Can We Finally Admit ‘The Last Samurai’ Is Tom Cruise’s Best Movie?
— Updated on 13 July 2023

Can We Finally Admit ‘The Last Samurai’ Is Tom Cruise’s Best Movie?

— Updated on 13 July 2023
Garry Lu
Garry Lu

Any flick that exists in the same filmography as the Top Gun duology, every Mission: Impossible, Eyes Wide Shut, Magnolia, and Michael Mann’s Collateral will naturally be overshadowed. But there’s a strong case to be made for The Last Samurai, which doesn’t just deserve a place among the aforementioned – it might just be the best movie starring Tom Cruise.

Now before you cite that bullshit and wholly inaccurate argument that this historical epic directed by Edward Zwick (Glory, Blood Diamond) is guilty of perpetuating a “white saviour” narrative, let’s make something perfectly clear: Tom Cruise’s US Army Captain Nathan Algren is neither the titular last samurai – simply an observer/vehicle for the story; also “samurai” is the correct plural term meaning the title doesn’t refer to any one person – nor can he really be classified as a “saviour.” Spoilers… pretty much everybody dies apart from him.

In a rare instance where Cruise hasn’t been cast as a flawless quasi-superhero who’s suffered some sort of lazily tacked-on personal loss or simply deemed “reckless and arrogant” by his fellow players as a substitute for actual character development, The Last Samurai captures the Hollywood icon in a different lens. A lens that’s coloured by a genuine complexity glimpsed in Paul Thomas Anderson’s Magnolia, and a raw earnestness that makes him far more relatable than ever before. Far more human, even.

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Haunted by his actions during the American Indian War massacres, something which elevates him to the “war hero” status he so despises, Cruise’s Nathan Algren finds a shot at redemption in the Land of the Rising Sun.

As the story goes, the tortured veteran is paid a handsome sum by the Meiji Restoration government to train its Western-style conscript army comprised largely of peasants and the incapable. The big money gig that’ll enable him to “live inside a bottle” for the rest of his alcoholic days, however, quickly goes south during the Imperial Japanese Army’s first encounter with the samurai rebellion led by Lord Moritsugu Katsumoto. Katsumoto is portrayed by the criminally underrated Ken Watanabe.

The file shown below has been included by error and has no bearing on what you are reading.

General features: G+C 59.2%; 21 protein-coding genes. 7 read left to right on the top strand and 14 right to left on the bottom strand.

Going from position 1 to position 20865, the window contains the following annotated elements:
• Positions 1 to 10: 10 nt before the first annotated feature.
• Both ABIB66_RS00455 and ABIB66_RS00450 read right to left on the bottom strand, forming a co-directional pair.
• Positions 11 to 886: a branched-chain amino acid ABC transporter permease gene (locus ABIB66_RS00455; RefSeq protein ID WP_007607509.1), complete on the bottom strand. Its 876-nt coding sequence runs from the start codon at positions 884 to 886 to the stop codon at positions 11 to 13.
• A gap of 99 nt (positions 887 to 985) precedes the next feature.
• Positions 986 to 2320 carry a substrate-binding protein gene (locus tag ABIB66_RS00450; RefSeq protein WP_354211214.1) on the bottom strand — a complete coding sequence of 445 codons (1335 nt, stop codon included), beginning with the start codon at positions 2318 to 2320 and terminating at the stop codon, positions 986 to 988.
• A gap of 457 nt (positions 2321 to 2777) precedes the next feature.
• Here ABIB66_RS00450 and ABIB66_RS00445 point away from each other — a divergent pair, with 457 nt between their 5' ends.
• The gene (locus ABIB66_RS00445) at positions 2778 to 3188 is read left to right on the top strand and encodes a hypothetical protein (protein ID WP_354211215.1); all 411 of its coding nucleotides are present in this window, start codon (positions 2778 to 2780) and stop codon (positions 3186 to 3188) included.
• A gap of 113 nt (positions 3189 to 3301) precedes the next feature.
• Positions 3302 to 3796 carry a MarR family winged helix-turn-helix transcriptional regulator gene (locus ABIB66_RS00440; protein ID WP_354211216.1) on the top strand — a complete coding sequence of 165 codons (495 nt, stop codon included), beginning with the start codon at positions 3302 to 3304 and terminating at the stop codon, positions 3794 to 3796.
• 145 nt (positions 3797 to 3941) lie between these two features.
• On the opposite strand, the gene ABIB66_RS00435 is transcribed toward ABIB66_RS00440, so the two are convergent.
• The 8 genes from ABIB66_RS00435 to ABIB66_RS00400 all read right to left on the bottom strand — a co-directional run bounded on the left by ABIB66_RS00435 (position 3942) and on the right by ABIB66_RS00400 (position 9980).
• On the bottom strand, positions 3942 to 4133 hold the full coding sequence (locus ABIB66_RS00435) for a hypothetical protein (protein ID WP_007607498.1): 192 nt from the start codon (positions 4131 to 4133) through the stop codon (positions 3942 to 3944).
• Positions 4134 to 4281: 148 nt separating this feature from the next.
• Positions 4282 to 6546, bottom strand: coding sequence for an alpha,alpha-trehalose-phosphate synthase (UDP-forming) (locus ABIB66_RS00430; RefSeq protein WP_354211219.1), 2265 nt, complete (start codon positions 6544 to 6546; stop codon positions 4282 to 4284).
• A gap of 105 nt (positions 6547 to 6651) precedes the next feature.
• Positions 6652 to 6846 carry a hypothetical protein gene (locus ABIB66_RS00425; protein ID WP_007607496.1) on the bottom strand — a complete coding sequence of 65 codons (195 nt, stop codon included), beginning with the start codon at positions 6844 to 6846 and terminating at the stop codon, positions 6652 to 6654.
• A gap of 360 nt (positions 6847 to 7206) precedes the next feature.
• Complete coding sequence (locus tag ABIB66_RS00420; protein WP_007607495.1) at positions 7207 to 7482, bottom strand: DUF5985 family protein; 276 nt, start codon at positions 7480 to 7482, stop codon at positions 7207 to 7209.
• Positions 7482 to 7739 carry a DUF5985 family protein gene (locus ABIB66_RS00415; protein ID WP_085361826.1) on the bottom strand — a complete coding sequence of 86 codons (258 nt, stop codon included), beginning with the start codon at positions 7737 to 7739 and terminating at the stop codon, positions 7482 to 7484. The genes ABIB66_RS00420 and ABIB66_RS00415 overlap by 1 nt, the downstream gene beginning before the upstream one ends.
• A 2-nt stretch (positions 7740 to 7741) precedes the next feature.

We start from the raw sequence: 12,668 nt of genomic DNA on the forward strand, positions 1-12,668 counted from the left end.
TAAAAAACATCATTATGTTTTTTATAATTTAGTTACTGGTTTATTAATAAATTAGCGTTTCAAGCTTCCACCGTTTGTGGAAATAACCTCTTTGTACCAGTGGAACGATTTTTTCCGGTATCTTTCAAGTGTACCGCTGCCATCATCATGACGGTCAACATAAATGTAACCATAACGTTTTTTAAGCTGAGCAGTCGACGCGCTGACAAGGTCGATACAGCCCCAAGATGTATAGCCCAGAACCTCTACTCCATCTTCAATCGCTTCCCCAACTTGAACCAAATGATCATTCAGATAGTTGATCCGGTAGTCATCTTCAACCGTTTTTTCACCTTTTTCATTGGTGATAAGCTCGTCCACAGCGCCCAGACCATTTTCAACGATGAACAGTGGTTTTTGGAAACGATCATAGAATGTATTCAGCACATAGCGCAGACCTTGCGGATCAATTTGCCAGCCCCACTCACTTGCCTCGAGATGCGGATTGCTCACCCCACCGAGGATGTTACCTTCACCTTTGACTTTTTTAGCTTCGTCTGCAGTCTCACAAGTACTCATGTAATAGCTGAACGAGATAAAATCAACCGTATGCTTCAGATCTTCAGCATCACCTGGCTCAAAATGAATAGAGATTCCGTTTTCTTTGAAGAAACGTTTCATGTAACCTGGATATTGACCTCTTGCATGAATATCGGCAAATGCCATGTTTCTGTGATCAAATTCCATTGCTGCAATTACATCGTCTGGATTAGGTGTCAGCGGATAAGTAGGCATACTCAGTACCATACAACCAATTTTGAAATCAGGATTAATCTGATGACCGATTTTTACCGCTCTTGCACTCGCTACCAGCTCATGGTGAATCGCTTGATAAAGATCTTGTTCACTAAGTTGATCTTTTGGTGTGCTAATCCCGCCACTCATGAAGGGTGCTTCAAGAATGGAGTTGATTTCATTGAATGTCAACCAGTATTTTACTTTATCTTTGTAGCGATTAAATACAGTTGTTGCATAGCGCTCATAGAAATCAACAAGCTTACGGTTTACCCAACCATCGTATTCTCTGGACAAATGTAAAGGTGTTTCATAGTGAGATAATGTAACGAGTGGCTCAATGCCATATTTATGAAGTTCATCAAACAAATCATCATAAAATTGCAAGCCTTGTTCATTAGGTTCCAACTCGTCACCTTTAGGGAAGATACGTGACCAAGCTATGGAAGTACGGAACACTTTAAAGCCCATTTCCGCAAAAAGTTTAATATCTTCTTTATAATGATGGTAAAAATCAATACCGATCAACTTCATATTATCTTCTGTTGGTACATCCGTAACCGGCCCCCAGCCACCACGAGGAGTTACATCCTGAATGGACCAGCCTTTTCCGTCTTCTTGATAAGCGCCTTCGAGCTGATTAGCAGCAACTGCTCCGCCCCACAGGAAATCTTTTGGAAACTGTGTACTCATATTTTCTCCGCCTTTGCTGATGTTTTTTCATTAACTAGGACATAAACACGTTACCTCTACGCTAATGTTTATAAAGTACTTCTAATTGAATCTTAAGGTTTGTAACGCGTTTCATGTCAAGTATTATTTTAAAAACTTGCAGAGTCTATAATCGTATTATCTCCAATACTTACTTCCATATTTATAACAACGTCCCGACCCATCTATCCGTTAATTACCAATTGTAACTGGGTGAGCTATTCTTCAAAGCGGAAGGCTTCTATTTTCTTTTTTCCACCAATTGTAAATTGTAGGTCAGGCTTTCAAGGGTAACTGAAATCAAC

After valiantly making a stand while said rebellion cuts through the Emperor’s amateur military like a freshly-sharpened knife through uncooked salmon belly, taking out more than his fair share of the native insurgents, Nathan Algren is taken prisoner in Katsumoto’s privilege where the daimyo intends to “learn about their new enemy,” while the former is forced the confront the sins of his tragic past. If nothing else, The Last Samurai deserves major props for exploring the blurry line that separates wartime heroics with war crimes.

Following in the same tradition as Kevin Costner’s Academy Award-winning Dances With Wolves – recently furthered by James Cameron’s Avatar series – Nathan grows to respect his Japanese foe, quite literally rebuilding himself from the ground up after getting the absolute snot kicked out of him by master swordsman Ujio (Hiroyuki Sanada). As time goes on, he learns his captors’ ways, his captors learn to respect him, and they embrace each other as one of their own.

This all culminates in an epic clash between the samurais of old (tradition) and the now-trained Imperial Japanese Army (modernity), Gatling guns and all, compared to the Battle of Thermopylae by both Nathan and Lord Katsumoto. And while the supposed nobility of sacrificing yourself in a blaze of glory is definitely a harmful Hollywood misconception, in the heat of the action, you can’t help but think, “God… these guys are fucking awesome.” Even in senseless death. Fair warning, no punches are pulled during the climax.

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It’s a wonderfully poetic full-circle moment for Cruise’s Nathan Algren. Moral debts are settled. Blood debts are settled; Nathan gets to kill the his former superior officer from the 7th Cavalry Regiment, who commanded him to commit the atrocities of Sand Creek, Chivington, and/or Washita River. Katsumoto and the samurai’s legacies are preserved. And Emperor Meiji (Shichinosuke Nakamura) finally understands there’s a place for tradition, even in modern Japan, while shedding the damaging influence of avaricious pro-Western industrialist Matsue Omura (Masato Harada).

If you’re still not quite sold, note that we’re also dealing with breathtaking cinematography from John Toll (Braveheart, Almost Famous, Tropic Thunder) with a rousing score composed by the one and only Hans Zimmer (no introduction necessary). Their contributions alone to this oft-overlooked cultural milestone warrant the two hours and 34 minutes it takes to sit down for a weeknight viewing.

But don’t just take my word for it…

The Last Samurai starring Tom Cruise and Ken Watanabe is now streaming on Netflix.

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Garry Lu
After stretching his legs with companies such as The Motley Fool and the odd marketing agency, Garry joined Boss Hunting in 2019 as a fully-fledged Content Specialist. In 2021, he was promoted to News Editor. Garry proudly retains a blue belt in Brazilian Jiu-Jitsu, black bruises from Muay Thai, as well as a black belt in all things pop culture. Drop him a line at [email protected]


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